“The years have done a lot to clarify the strengths of this man,” said Mr. Bush, calling his predecessor a man of “incredible energy and great personal appeal” with “a deep and far-ranging knowledge of public policy, a great compassion for people in need, and the forward-looking spirit that Americans like in a president.”

“Bill Clinton could always see a better day ahead, and Americans knew he was working hard to bring that day closer,” Mr. Bush said. “Over eight years it was clear that Bill Clinton loved the job of the presidency. He filled this house with energy and joy. He’s a man of enthusiasm and warmth, who could make a compelling case and effectively advance the causes that drew him to public service.”

Mr. Clinton, standing beside the president, bit his lip from time to time during the moving comments, then returned the favor.

“The president, by his generous words to Hillary and me today, has proved once again that in the end, we are held together by this grand system of ours that permits us to debate and struggle and fight for what we believe is right,” Mr. Clinton said.

The thaw between the two former presidents took off after Mr. Bush paired his father and Mr. Clinton on the humanitarian mission. After Mr. Clinton had heart surgery in March 2005, Mr. Bush joked at the Gridiron Club dinner that “when he woke up, he was surrounded by his loved ones: Hillary, Chelsea — and my dad.”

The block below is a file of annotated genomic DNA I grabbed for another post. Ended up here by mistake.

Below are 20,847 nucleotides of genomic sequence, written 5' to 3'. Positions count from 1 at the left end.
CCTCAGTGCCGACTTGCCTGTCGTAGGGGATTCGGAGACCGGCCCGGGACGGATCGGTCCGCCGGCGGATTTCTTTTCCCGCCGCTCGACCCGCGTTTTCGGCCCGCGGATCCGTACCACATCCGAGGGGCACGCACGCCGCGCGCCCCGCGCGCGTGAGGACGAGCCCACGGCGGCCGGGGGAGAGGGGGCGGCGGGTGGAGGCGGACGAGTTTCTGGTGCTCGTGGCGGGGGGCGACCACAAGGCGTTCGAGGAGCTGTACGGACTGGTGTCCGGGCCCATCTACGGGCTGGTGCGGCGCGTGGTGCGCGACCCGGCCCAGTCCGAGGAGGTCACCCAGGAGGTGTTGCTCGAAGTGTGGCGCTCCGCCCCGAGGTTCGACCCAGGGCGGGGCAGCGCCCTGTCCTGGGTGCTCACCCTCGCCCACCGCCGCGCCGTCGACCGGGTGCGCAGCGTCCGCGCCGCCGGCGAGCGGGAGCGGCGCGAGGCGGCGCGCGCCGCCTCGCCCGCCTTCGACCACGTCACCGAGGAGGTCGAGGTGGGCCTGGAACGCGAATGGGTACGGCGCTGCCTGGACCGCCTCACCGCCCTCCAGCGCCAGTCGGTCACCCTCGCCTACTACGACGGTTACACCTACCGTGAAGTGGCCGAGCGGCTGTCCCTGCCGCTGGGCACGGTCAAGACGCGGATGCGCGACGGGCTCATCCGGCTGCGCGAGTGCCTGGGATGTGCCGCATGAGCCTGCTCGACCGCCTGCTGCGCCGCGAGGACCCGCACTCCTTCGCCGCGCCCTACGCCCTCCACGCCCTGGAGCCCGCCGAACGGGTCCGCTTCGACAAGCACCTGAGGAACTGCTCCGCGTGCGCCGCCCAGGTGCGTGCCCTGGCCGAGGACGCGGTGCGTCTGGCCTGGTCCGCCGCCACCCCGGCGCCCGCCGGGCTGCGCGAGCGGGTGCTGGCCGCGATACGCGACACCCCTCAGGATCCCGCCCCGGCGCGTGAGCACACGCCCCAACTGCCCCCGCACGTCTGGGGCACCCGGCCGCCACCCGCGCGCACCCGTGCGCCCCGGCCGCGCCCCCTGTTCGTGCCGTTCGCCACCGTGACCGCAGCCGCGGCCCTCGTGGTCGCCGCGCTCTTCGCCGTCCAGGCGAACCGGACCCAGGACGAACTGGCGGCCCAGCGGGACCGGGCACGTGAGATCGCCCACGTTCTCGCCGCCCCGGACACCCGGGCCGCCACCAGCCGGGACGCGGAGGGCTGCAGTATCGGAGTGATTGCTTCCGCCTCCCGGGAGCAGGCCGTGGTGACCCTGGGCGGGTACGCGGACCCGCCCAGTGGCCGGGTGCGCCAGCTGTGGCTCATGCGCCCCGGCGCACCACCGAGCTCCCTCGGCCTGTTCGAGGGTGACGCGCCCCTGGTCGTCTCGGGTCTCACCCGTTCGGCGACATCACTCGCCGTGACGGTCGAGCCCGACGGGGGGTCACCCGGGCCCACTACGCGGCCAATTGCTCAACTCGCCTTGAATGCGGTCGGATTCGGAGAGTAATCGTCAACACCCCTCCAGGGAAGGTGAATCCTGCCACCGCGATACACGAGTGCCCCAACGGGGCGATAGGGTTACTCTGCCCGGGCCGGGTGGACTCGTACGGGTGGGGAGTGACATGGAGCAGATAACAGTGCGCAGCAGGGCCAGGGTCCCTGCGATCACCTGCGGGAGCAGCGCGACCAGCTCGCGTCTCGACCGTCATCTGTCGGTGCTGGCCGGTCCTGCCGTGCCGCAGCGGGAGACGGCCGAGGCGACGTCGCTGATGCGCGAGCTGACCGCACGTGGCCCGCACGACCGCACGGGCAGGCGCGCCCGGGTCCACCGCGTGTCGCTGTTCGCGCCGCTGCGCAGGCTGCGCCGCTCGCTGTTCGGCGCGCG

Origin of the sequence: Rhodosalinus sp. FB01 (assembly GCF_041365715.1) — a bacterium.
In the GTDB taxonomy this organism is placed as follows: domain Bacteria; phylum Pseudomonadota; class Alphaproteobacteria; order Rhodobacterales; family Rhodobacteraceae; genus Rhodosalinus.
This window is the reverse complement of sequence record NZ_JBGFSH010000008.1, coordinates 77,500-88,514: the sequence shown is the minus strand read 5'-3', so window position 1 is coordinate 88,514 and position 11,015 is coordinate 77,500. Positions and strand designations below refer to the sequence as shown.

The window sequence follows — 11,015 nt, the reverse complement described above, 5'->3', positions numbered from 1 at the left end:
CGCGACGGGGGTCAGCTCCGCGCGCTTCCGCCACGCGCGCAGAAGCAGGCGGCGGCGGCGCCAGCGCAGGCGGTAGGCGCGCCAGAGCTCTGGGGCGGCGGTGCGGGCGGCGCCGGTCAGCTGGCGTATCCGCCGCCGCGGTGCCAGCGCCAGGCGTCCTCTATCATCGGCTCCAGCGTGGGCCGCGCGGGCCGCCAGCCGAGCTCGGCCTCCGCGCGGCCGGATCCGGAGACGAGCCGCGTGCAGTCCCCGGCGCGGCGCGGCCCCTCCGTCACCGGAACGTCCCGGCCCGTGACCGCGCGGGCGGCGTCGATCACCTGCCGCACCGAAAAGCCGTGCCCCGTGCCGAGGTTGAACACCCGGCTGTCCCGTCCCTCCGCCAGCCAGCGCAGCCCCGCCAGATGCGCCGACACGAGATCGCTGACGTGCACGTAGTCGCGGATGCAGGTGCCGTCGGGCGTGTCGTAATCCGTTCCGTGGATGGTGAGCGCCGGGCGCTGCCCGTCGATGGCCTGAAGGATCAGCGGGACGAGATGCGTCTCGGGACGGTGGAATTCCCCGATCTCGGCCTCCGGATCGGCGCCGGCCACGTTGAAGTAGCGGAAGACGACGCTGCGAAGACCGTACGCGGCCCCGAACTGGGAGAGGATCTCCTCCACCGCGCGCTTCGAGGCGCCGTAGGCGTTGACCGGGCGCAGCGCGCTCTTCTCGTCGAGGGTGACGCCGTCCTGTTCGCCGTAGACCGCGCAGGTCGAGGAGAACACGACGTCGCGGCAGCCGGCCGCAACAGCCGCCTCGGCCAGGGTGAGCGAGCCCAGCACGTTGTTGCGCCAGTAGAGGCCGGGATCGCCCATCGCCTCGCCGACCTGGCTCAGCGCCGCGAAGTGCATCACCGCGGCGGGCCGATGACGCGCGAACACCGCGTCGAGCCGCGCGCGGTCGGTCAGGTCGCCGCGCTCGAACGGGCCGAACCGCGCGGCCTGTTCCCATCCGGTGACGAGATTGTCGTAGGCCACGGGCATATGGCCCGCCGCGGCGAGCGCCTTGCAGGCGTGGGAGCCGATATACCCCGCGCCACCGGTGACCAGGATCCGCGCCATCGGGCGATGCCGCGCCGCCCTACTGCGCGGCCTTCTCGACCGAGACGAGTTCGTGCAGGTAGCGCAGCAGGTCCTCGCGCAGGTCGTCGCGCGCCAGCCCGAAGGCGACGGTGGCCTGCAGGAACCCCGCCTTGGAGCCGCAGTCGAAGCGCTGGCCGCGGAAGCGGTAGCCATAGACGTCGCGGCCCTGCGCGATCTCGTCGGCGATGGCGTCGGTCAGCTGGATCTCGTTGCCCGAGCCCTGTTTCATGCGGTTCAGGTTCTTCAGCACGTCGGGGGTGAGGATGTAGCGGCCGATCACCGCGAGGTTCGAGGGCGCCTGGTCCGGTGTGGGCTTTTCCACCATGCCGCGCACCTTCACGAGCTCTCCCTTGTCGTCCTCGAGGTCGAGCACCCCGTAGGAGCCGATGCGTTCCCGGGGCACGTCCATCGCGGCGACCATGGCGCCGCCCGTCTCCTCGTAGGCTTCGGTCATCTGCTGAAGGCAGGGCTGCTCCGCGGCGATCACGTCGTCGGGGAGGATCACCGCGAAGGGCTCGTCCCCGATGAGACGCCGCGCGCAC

But the bond went deeper in private. “Bush would call Clinton from time to time — especially on the days when you might not expect it — for example, when Clinton was being labeled a racist by some during the bitter primary fight last year, Bush defended him and also placed a call to let him know he was a friend,” Mrs. Perino said.

Still, there always has been a political chasm between the two. During the contentious contest last year for Democratic presidential nomination, which former first lady Hillary Rodham Clinton was seeking, Mr. Clinton said that in the Bush administration “cronyism is more important than competence” as he slammed federal response for Hurricane Katrina. Mr. Bush, meanwhile, sought to portray Republican Sen. John McCain as far more experienced than Mrs. Clinton.

Yet the most recent phase of the two men’s relationship has been marked by civility and respect. “It’s relationships like those that help us realize how great our country can be — one based on fundamental principles of freedom, ability to have frank exchange of views, and collectively working together to help make a positive difference,” Mrs. Perino said.

In Friday’s event, Mr. Bush and Mr. Clinton will join in a 90-minute discussion moderated by Frank McKenna, a former Canadian ambassador to the United States, followed by a 30-minute question-and-answer session. The event is closed to the media.

Just a day before the event, tickets were still available. In fact, buyers who snapped up tickets early with hopes of reselling them for a profit were beginning to look panicky on Craigslist.

One seller sought to hype the “conversation” as a monumental clash.

“2 Presidents in 1 Room for 2 hours. 1 Democrat, 1 Republican. 1 the most loved, 1 the most hated. 1 the smartest, 1 the dumbest. Join the world media and journalists and observe this event. Laugh at all the protesters outside who wish they were in the same room. Time is running out,” the lister wrote.